7. Television. - Since kids and dogs take up so much time, and basically limiting TV to the Disney channel for safe shows, I haven't watched much TV since 2006 when I started Grad school.

7. The "Things" That You Own. We need to get rid of a lot of things, and simplify with a few devices.


8. Privacy. - I am not sure we have it anymore with that Spider thing that the NSA owns, to tracking on electronic devices such as our phones and Kindles. Even our vehicles from Government Motors has the OnStar tracking, and they can even listen in to what you are talking about.

Terry Britton
04-09-2010, 04:20 PM
Here is a good book on the coming changes for the 21st century.

http://www.amazon.com/Nine-Shift-William-Draves/dp/1577220307/ref=sr_1_1?ie=UTF8&s=books&qid=1270846997&sr=8-1

Not all changes will be bad, such as the virtual office. I can now work from home, and am actually more productive at home than at work. There are people who work for HP that work from Australia or South America a month at a time just to experience other parts of the world. This kind of change may mean that I can go north some time for some duck or pheasant hunting without taking so much time off of work.


Here is another good book to read:
http://www.amazon.com/4-Hour-Workweek-Expanded-Updated-Cutting-Edge/dp/0307465357/ref=sr_1_1?ie=UTF8&s=books&qid=1270847900&sr=1-1

Franco
04-09-2010, 04:47 PM
6. Music. This is one of the saddest parts of the change story. The music industry is dying a slow death. Not just because of illegal downloading. It's the lack of innovative new music being given a chance to get to the people who would like to hear it. Greed and corruption is the problem. The record labels and the radio conglomerates simply self-destruction. Over 40% of the music purchased today is "catalog items," meaning traditional music that the public is familiar with. Older established artists. This is also true on the live concert circuit. To explore this fascinating and disturbing topic further, check out the book,
"Appetite for Self-Destruction" by Steve Knopper, and the video documentary, "Before the Music Dies."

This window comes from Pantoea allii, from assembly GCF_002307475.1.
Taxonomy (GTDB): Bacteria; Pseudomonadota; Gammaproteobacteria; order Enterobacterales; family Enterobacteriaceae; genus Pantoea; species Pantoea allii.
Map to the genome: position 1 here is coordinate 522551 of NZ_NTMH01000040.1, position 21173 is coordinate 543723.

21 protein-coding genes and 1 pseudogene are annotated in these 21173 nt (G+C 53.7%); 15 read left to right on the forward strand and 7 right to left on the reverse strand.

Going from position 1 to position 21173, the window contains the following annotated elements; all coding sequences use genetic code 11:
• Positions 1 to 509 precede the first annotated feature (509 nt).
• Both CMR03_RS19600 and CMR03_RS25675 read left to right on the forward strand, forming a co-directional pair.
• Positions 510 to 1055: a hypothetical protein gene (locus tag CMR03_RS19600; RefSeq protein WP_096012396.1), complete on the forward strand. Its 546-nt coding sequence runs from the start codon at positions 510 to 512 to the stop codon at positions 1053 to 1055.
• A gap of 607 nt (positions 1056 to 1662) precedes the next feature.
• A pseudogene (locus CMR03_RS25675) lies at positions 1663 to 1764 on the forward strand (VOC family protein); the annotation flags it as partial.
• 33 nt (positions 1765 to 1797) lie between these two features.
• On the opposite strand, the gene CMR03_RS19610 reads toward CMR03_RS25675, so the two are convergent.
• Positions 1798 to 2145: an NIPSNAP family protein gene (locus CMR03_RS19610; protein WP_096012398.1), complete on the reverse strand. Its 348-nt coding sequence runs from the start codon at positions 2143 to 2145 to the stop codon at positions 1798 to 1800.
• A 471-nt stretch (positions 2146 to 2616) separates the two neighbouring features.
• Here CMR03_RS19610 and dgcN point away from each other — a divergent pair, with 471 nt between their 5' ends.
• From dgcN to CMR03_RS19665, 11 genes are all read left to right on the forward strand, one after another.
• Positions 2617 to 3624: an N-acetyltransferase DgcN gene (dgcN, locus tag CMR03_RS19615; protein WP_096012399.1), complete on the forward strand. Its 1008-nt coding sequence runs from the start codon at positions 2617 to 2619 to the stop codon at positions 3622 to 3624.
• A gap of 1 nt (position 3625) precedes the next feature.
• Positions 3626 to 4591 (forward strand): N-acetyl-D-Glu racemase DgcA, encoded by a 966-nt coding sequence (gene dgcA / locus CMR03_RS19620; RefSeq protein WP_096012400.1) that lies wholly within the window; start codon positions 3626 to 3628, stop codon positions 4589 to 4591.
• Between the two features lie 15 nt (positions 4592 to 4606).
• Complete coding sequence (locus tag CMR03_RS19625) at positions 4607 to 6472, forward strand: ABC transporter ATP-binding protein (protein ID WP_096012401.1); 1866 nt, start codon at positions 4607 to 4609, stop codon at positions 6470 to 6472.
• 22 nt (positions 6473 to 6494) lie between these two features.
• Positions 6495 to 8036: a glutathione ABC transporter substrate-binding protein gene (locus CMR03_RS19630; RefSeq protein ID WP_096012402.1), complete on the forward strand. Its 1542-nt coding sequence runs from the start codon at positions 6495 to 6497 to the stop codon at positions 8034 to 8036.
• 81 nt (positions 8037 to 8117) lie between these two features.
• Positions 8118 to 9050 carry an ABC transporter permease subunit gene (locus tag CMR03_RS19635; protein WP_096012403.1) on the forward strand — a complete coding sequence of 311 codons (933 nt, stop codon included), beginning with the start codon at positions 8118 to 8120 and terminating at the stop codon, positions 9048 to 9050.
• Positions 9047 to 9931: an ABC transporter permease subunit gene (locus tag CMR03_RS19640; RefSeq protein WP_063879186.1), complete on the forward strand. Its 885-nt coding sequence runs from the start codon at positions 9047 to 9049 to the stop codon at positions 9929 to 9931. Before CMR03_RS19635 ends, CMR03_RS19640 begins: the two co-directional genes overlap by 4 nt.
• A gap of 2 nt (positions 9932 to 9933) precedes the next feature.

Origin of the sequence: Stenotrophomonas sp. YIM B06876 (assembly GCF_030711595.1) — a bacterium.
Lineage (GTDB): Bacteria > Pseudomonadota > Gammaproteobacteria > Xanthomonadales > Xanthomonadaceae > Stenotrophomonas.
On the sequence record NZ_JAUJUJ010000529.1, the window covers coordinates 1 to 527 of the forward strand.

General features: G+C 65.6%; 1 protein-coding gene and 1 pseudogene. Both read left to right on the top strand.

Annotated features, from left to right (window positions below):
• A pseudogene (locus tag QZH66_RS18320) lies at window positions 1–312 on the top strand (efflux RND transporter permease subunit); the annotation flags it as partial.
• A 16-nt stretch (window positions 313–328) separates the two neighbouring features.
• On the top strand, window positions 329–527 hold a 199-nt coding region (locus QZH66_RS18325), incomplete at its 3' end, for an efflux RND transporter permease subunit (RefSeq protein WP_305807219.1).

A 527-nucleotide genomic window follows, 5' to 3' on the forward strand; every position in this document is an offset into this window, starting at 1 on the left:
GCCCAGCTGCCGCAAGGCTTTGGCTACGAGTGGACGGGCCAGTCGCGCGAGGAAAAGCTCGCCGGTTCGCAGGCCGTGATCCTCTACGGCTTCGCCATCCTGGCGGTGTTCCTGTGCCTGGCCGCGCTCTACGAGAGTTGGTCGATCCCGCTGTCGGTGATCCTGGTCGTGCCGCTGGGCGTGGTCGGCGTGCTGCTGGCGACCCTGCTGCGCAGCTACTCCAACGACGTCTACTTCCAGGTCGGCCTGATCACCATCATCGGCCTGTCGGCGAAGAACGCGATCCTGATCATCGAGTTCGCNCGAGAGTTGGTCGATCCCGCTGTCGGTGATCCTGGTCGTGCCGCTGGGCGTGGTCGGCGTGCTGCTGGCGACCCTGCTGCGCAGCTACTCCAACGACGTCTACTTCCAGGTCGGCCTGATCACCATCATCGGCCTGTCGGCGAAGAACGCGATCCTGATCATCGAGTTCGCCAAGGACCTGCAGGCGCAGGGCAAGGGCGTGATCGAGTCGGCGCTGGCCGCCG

7. Television. Revenues to the networks are down dramatically. Not just because of the economy. People are watching TV and movies streamed from their computers. And they're playing games and doing all lots of other things that take up the time that used to be spent watching TV. Prime time shows have degenerated down to lower than the lowest common denominator. Cable rates are skyrocketing and commercials run about every 4 minutes and 30 seconds.
I say good riddance to most of it It's time for the cable companies to be put out of our misery. Let the people choose what they want to watch online and
through Netflix.



I agree that the days of TV's 28 commercial units per hour may soon be over. How many Ginzu Knife, GIECO and Sham-wow commercials can one sit through!?! Other than some movies on HBO, The NFL Channel, History International, Discovery, Military Channel and NCAA and NFL Football, I really don't watch that much TV.

Yes, the corporate broadcast giants have done a lot of harm to broadcast radio. All of thier Corporate Programming Consultants should be taken behind the shed and shot. However, the reason Satellite is failing is the lack of local content. Pandora, an on-line music station with unlimited choices is out-pacing broadcast streaming and will replace satellite radio. Yet, with the near collapse of local newspapers, advertisers still like radio. Now, with many of the big radio companies going kaput(bankrupt), radio is beginning to fall back into the hands of broadcasters and not accountants. Where pioneering of new music and formats was not in the realm of accountant broadcasters, formats targeting 21-39 year old are thriving under indie owners.